U.S.-based Nigerian importer tasks FG on food exports


By Prudence Arobani

A Nigerian entrepreneur, Mr Stephen Opayemi, has urged the Federal Government to encourage more Nigerians to export food and non-oil products, saying Nigerian products are highly competitive.

Opayemi told the correspondent of the News Agency of Nigeria (NAN) in New York that Nigerian food products compete favourably with their foreign counterparts in terms of quality.

The Nigerian entrepreneur, who is the Chief Executive Officer for Kalto International in the U.S., said his company had introduced a lot of Nigerian products from Nigeria into the U.S. markets.

He said the group imports over 35 Nigerian brands into the U.S. including Star, Gulder, Ovaltine, Peak Milk, Maggi, Milo, Semovita and Honeywell Wheat.

Opayemi said: “there are a lot of opportunities that I believe that Nigerian Government can really leverage within this food export business.

“One of such is for the government to encourage exporters of food items and other non-oil products out of Nigeria.

“Nigeria has some of the best natural products that anybody can think of and at the same time, a lot of our packaged goods are made of very good quality.

“There’s a lot of health consciousness globally, especially in the United States, and we see a lot of Nigerian products, because they are made out of natural raw materials.

“Therefore, they will be able to do very well in this very market,” adding there are many things that the Nigerian Government can do to support and promote the Nigerian brand in the international market.

“What we look forward to is for the Government to actually support value-addition of Nigerian raw materials in the production of intermediate or finished goods that will be ready for exportation out of Nigeria.

“There’s a lot of, in terms of packaging regulation, in terms of quality regulation, in terms of creating conducive atmosphere.

“The government should provide a very conducive environment for exporters in terms of helping to manage the interface between these exporters and the regulatory authorities in the countries where these products are going to be sold.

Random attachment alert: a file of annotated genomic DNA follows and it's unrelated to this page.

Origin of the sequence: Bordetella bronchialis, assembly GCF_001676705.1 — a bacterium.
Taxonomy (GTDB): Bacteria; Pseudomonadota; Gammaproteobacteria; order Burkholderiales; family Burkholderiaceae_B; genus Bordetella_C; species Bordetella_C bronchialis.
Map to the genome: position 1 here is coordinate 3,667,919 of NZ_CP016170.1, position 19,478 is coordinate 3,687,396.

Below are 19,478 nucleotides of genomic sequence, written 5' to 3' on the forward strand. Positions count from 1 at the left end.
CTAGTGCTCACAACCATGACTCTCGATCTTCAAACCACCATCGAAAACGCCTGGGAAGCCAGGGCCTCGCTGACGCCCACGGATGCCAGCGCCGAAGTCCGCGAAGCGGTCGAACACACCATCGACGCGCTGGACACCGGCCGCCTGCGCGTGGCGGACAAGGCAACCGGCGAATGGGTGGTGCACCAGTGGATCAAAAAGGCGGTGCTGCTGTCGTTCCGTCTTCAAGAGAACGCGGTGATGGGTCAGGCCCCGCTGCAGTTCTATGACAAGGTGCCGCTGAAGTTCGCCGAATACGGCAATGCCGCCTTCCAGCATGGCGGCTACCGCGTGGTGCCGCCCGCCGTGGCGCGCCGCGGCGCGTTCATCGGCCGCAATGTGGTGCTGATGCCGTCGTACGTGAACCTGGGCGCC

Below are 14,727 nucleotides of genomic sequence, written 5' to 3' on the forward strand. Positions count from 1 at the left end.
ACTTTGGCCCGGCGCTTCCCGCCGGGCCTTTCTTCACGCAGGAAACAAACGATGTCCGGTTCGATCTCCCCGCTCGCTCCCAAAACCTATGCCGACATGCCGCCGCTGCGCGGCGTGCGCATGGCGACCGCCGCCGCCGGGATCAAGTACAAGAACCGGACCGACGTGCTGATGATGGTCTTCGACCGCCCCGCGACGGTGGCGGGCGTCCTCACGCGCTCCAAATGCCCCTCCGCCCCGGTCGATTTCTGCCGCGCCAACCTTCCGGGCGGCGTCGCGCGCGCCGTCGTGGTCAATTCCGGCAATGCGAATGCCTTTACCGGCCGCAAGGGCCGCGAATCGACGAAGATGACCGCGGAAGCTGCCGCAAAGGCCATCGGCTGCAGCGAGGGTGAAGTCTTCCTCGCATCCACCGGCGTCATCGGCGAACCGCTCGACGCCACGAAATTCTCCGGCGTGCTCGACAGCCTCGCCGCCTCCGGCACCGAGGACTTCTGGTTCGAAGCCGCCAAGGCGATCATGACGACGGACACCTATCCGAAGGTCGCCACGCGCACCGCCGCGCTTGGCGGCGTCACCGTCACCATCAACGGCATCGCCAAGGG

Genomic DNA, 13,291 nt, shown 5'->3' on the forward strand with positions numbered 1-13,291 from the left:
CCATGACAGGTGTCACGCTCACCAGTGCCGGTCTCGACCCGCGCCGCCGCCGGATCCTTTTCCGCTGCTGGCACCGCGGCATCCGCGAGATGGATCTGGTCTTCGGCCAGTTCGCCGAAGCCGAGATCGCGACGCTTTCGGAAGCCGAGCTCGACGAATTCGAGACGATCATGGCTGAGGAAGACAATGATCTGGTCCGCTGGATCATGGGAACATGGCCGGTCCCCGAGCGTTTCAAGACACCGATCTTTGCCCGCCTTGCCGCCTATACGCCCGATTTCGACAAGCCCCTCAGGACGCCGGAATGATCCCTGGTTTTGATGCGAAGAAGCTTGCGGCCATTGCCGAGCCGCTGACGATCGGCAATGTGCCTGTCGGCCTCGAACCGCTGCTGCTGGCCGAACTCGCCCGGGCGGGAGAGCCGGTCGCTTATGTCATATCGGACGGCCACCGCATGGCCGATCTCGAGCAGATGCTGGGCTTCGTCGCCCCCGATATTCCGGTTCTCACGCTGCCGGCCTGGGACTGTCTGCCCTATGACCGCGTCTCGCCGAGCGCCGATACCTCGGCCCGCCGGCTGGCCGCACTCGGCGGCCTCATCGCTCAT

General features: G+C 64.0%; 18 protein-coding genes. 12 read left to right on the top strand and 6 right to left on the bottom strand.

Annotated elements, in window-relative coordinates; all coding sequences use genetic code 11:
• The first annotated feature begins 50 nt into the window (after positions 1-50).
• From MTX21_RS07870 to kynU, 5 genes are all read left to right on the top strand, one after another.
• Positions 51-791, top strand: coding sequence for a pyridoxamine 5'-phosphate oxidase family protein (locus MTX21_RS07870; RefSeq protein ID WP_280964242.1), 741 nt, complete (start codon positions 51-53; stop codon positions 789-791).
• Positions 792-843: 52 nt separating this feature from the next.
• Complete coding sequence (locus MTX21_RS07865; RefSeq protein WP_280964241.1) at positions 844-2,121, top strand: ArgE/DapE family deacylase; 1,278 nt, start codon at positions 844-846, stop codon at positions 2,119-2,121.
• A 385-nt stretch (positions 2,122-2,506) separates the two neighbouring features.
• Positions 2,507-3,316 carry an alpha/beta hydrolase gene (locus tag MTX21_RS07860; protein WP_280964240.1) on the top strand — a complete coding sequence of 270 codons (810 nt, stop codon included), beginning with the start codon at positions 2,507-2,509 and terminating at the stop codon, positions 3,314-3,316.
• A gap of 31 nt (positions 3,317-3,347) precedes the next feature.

“If this is done, a lot of jobs are going to be provided for Nigerians locally,” he said.

“And at the same time, many people that are interested in doing very good business, honest business, will find an opportunity to be able to invest in production and exportation of products out of Nigeria.”

Opayemi also appealed to the government to provide other incentives for exporters.

According to him, government should “support local manufacturers to enhance value-addition of our raw materials”.

He also urged the Nigerian Government to remove a lot of bottlenecks hindering exports out of Nigeria.

“Government should support the production of Nigerian-made goods in target foreign countries where some of these products can be useful to residents of those target countries.

“At the same time, there will be a reversed impact of these opportunities for Nigerians back home,” he said.

He commended the recent efforts made by the Federal Government to improve the overall ease of doing business and called for the political will for their implementation. (NAN)